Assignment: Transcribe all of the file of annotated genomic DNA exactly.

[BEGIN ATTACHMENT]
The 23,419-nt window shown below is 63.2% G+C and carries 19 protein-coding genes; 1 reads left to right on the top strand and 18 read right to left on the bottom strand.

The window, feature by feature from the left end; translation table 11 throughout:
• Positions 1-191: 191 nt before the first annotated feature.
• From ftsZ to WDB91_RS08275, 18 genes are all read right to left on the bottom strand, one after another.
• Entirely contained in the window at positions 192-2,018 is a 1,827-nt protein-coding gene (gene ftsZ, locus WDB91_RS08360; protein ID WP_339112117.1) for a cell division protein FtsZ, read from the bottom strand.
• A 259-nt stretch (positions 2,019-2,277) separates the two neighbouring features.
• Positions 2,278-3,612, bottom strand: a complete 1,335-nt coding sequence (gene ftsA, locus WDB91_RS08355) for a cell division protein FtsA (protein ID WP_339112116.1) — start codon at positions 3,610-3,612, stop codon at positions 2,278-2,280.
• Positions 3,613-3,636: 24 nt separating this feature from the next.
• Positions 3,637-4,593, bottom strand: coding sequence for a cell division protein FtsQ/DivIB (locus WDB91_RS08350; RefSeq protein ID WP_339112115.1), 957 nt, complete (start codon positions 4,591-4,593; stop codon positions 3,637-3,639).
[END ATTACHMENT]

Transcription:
The 23,419-nt window shown below is 63.2% G+C and carries 19 protein-coding genes; 1 reads left to right on the top strand and 18 read right to left on the bottom strand.

The window, feature by feature from the left end; translation table 11 throughout:
• Positions 1-191: 191 nt before the first annotated feature.
• From ftsZ to WDB91_RS08275, 18 genes are all read right to left on the bottom strand, one after another.
• Entirely contained in the window at positions 192-2,018 is a 1,827-nt protein-coding gene (gene ftsZ, locus WDB91_RS08360; protein ID WP_339112117.1) for a cell division protein FtsZ, read from the bottom strand.
• A 259-nt stretch (positions 2,019-2,277) separates the two neighbouring features.
• Positions 2,278-3,612, bottom strand: a complete 1,335-nt coding sequence (gene ftsA, locus WDB91_RS08355) for a cell division protein FtsA (protein ID WP_339112116.1) — start codon at positions 3,610-3,612, stop codon at positions 2,278-2,280.
• Positions 3,613-3,636: 24 nt separating this feature from the next.
• Positions 3,637-4,593, bottom strand: coding sequence for a cell division protein FtsQ/DivIB (locus WDB91_RS08350; RefSeq protein ID WP_339112115.1), 957 nt, complete (start codon positions 4,591-4,593; stop codon positions 3,637-3,639).